How WHO is supporting refugees and migrants during the COVID-19 pandemic

WHO has been working closely with ministries of health across the world in Cambodia, Greece, Lebanon, Mexico, Singapore, Thailand, and Turkey among others. On the ground in Thailand, Universal health coverage is provided to all migrants regardless of migration status. WHO country offices have mobilized resources locally from the Government of Japan to help strengthen surveillance and outbreak response in refugee camps, along with facilitating supplies of PPE and commodities. A migrant hotline for COVID-19 in the Khmer, Lao and Burmese languages is launched.

In Mexico, education materials on the prevention, early detection and management of COVID-19 in shelters for migrants and asylum seekers have been developed. Migrant reception centres have been identified as areas of potentially greater health risk and WHO is promoting the implementation of health protocols for the prevention and early detection of COVID-19 at these points.

The Government of Singapore, with support of WHO, health partners and NGOs, have enhanced risk communication and community engagement with foreign workers in dormitories, A major challenge communicating with this vulnerable group are language barriers, but authorities have found innovative ways to communicate and engage with them in their native languages.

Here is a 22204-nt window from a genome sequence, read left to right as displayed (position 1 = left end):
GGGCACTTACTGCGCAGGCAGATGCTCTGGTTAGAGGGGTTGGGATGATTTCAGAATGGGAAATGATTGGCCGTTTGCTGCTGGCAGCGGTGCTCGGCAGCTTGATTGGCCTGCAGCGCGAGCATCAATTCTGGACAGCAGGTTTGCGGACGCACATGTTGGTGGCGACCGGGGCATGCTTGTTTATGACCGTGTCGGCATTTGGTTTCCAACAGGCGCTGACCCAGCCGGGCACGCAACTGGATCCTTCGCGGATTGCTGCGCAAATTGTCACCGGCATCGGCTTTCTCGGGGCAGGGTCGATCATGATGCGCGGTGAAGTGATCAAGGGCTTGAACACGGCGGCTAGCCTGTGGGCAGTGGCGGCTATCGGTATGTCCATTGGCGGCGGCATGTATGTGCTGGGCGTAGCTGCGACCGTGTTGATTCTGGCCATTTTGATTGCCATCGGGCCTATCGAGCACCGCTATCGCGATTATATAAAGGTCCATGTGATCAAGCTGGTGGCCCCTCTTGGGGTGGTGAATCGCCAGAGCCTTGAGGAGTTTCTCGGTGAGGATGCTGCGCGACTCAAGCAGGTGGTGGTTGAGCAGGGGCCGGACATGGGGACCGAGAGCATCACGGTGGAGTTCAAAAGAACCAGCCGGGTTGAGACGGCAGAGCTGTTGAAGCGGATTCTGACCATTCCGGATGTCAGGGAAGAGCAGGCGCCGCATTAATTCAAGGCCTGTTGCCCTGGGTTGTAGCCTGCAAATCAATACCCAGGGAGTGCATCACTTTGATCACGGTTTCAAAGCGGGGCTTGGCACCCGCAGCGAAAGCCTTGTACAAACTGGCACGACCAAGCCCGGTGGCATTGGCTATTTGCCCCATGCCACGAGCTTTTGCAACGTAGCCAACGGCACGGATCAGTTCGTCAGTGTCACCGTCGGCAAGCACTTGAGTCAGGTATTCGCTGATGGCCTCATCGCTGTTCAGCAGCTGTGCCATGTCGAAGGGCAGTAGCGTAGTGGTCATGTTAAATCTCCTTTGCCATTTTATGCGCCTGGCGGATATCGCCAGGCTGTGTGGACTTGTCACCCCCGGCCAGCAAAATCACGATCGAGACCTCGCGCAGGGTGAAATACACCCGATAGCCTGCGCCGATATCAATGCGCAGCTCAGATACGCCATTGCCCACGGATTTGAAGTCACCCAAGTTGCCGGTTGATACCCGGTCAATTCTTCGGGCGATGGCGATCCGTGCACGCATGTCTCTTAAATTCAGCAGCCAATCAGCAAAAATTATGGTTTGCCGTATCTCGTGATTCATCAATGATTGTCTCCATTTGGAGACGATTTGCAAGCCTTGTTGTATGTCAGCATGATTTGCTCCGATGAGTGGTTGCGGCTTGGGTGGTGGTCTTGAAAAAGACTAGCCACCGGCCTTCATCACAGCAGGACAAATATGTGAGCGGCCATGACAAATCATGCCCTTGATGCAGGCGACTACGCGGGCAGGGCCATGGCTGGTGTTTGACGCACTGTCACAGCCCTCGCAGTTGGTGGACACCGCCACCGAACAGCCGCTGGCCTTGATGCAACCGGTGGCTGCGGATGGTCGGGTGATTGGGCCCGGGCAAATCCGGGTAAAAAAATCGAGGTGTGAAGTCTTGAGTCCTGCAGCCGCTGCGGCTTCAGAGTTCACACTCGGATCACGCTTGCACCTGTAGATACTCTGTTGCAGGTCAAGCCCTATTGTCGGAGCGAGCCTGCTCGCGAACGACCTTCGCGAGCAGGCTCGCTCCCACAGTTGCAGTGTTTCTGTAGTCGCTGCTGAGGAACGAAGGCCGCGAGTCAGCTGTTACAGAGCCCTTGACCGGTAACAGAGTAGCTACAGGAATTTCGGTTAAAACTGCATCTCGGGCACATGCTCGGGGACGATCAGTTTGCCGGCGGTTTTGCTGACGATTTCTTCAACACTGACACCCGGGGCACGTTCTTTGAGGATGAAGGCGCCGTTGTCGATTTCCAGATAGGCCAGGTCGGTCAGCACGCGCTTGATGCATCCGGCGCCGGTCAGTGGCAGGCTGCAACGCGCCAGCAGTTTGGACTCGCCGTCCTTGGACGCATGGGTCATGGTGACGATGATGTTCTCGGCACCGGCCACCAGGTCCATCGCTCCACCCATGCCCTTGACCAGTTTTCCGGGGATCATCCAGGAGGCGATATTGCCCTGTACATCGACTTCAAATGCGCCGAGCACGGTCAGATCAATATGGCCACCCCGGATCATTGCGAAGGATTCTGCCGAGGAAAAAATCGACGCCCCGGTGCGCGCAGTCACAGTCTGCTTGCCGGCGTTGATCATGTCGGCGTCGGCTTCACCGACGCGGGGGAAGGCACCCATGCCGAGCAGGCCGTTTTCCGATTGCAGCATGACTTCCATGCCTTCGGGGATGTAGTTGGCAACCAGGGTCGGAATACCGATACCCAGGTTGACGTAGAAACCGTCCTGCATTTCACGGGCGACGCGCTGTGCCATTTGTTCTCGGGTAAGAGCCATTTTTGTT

Another innovative approach to enhance communication and engagement with vulnerable populations was through the use of NGOs, including the Migrant Workers Centre. The Migrant Workers Centre continues to tap into its network of more than 5000 dormitory ambassadors to help communicate and disseminate the messages. These ambassadors are foreign workers themselves and have volunteered to help fellow workers.

The Government has also boosted Wi-Fi receptivity in the dormitories and provided SIM cards to workers to enable them to stay connected. They have also opened up many news and entertainment cable channels to enable viewing on mobile devices.

The recent and rapid increase in population movements across borders has brought into focus the need for extensive data collection on refugee and migrant health in regard to public health planning. WHO is promoting research efforts, evidence gathering and increased availability of refugee and migrant health data at the country level[8]. WHO has suggested policy considerations to strengthen health monitoring in these underserved communities.

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